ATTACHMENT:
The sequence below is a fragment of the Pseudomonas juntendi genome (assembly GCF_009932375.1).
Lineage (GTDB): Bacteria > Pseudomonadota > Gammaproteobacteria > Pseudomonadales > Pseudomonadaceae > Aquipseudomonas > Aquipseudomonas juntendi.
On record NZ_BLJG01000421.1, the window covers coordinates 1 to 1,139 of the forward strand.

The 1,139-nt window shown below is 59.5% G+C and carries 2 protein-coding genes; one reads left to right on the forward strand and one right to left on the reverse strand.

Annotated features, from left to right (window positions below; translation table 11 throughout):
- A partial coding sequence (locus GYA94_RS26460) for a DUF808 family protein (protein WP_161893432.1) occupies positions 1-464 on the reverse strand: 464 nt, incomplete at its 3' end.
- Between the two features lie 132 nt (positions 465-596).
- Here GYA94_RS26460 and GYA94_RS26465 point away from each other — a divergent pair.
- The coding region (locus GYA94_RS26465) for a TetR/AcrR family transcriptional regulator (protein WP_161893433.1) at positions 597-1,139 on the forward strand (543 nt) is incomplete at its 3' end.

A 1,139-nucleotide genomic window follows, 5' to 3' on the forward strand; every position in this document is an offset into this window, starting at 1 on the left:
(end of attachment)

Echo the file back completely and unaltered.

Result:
The sequence below is a fragment of the Pseudomonas juntendi genome (assembly GCF_009932375.1).
Lineage (GTDB): Bacteria > Pseudomonadota > Gammaproteobacteria > Pseudomonadales > Pseudomonadaceae > Aquipseudomonas > Aquipseudomonas juntendi.
On record NZ_BLJG01000421.1, the window covers coordinates 1 to 1,139 of the forward strand.

The 1,139-nt window shown below is 59.5% G+C and carries 2 protein-coding genes; one reads left to right on the forward strand and one right to left on the reverse strand.

Annotated features, from left to right (window positions below; translation table 11 throughout):
- A partial coding sequence (locus GYA94_RS26460) for a DUF808 family protein (protein WP_161893432.1) occupies positions 1-464 on the reverse strand: 464 nt, incomplete at its 3' end.
- Between the two features lie 132 nt (positions 465-596).
- Here GYA94_RS26460 and GYA94_RS26465 point away from each other — a divergent pair.
- The coding region (locus GYA94_RS26465) for a TetR/AcrR family transcriptional regulator (protein WP_161893433.1) at positions 597-1,139 on the forward strand (543 nt) is incomplete at its 3' end.

A 1,139-nucleotide genomic window follows, 5' to 3' on the forward strand; every position in this document is an offset into this window, starting at 1 on the left: